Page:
Large-amplitude Longitudinal Oscillations Triggered by the Merging of Two Solar Filaments: Observations and Magnetic Field Analysis

Luna, M.; Su, Y.; Schmieder, B.; Chandra, R.; Kucera, T. A.
Bibliographical reference

The Astrophysical Journal, Volume 850, Issue 2, article id. 143, 13 pp. (2017).

Advertised on:
12
2017
Description
We follow the eruption of two related intermediate filaments observed in Hα (from GONG) and EUV (from Solar Dynamics Observatory SDO/Atmospheric Imaging assembly AIA) and the resulting large-amplitude longitudinal oscillations of the plasma in the filament channels. The events occurred in and around the decayed active region AR12486 on 2016 January 26. Our detailed study of the oscillation reveals that the periods of the oscillations are about one hour. In Hα, the period decreases with time and exhibits strong damping. The analysis of 171 Å images shows that the oscillation has two phases: an initial long-period phase and a subsequent oscillation with a shorter period. In this wavelength, the damping appears weaker than in Hα. The velocity is the largest ever detected in a prominence oscillation, approximately 100 {km} {{{s}}}-1. Using SDO/HMI magnetograms, we reconstruct the magnetic field of the filaments, modeled as flux ropes by using a flux-rope insertion method. Applying seismological techniques, we determine that the radii of curvature of the field lines in which cool plasma is condensed are in the range 75–120 Mm, in agreement with the reconstructed field. In addition, we infer a field strength of ≥7 to 30 Gauss, depending on the electron density assumed, that is also in agreement with the values from the reconstruction (8–20 Gauss). The poloidal flux is zero and the axis flux is on the order of 1020 to 1021 Mx, confirming the high shear existing even in a non-active filament.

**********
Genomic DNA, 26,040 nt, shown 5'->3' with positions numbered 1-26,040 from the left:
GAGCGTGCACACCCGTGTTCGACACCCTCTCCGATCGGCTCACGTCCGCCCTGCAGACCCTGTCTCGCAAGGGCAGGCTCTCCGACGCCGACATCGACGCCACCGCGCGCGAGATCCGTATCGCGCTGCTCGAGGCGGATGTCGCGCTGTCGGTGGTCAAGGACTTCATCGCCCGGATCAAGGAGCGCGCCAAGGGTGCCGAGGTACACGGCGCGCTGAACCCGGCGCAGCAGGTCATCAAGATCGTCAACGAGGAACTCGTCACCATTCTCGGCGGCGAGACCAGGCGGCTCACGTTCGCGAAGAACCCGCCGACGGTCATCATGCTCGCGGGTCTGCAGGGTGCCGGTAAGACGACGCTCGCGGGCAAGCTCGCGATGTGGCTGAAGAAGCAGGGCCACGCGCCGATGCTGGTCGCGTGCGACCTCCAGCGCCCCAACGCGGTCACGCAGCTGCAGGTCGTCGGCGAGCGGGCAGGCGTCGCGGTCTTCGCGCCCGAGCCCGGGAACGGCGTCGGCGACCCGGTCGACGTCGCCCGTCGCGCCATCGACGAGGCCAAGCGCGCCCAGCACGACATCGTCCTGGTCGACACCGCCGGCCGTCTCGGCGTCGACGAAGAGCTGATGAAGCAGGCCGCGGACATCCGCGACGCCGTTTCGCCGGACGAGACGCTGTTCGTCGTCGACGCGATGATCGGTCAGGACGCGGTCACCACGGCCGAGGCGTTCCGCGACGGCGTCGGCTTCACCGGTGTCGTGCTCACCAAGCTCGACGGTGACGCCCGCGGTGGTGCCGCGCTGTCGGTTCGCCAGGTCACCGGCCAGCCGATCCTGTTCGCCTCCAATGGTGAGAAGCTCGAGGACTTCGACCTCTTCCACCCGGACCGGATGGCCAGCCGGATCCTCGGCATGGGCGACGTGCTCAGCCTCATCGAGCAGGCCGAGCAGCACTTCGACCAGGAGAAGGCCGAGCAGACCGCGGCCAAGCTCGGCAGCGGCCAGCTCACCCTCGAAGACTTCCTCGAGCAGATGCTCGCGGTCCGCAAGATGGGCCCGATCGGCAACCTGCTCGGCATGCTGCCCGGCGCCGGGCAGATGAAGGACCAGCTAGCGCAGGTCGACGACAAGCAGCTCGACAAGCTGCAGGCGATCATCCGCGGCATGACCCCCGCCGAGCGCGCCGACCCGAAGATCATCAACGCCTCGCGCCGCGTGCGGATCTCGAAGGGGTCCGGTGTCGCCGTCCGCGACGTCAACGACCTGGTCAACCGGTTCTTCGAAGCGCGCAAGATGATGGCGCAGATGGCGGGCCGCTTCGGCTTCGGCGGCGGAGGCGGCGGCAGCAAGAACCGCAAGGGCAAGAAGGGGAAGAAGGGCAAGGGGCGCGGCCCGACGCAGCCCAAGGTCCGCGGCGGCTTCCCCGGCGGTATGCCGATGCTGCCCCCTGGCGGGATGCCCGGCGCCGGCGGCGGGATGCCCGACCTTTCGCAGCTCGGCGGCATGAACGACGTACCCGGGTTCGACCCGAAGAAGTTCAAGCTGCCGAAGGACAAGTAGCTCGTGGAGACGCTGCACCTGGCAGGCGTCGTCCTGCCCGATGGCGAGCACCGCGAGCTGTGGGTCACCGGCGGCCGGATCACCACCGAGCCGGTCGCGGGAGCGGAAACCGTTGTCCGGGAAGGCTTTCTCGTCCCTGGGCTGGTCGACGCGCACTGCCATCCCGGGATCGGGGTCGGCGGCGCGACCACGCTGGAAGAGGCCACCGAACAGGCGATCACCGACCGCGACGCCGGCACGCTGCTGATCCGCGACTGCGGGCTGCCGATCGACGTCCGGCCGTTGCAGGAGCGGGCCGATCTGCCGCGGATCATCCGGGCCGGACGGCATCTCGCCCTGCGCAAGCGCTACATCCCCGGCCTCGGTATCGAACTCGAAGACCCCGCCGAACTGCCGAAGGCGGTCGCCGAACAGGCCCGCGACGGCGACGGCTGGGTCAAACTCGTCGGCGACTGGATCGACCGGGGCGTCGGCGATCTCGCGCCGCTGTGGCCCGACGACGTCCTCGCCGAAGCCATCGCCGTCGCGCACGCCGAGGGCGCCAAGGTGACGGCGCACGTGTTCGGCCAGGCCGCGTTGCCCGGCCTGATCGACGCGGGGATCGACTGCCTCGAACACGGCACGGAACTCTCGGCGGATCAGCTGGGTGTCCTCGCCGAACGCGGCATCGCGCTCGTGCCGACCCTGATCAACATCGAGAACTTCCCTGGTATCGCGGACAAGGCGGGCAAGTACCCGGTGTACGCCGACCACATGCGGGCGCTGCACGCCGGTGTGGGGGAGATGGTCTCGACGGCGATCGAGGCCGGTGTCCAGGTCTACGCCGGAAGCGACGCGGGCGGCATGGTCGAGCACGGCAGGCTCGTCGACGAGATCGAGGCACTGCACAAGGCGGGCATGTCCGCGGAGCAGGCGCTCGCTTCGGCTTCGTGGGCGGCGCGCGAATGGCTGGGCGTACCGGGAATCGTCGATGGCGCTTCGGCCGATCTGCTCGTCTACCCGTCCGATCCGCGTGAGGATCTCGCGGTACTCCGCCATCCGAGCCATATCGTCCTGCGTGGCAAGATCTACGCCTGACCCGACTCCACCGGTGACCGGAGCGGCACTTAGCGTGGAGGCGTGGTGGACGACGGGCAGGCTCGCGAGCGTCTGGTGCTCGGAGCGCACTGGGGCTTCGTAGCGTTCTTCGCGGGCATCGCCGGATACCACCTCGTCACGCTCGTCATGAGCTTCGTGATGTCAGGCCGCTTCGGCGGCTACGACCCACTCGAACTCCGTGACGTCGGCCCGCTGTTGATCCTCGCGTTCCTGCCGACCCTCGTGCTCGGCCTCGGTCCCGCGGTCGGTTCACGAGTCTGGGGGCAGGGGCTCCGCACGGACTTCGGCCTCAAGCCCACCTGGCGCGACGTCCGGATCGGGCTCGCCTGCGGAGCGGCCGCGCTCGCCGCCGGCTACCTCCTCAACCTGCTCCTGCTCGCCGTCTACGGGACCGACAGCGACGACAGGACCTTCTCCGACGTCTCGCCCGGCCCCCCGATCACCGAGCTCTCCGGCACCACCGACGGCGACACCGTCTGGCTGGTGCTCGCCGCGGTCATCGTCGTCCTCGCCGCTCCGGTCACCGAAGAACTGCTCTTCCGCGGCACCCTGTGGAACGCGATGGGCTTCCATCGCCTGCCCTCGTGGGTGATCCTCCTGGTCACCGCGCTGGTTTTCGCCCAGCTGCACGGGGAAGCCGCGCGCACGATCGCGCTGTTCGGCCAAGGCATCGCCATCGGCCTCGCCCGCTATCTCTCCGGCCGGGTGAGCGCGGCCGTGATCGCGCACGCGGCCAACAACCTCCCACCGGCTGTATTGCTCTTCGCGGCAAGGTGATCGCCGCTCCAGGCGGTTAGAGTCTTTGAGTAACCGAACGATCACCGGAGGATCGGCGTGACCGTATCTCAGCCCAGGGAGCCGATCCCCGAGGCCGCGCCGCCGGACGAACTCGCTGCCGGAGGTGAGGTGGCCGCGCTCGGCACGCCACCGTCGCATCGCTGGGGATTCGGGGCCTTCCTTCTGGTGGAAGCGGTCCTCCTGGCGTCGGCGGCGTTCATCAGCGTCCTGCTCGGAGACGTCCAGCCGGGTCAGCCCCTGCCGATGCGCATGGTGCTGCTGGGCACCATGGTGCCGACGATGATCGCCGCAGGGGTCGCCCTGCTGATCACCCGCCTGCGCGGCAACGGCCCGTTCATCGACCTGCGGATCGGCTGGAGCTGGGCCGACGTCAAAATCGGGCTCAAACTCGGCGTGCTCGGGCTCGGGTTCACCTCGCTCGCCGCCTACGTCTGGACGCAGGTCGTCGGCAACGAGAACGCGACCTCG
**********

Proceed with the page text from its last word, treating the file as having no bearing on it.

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The general aim of this project is the investigation of astrophysical processes through the use of state­of­the­art numerical codes on massively parallel computers. More specifically, the research in many astrophysical fields requires an understanding of gas dynamical, magnetic, radiative transfer and gravitational phenomena not accessible to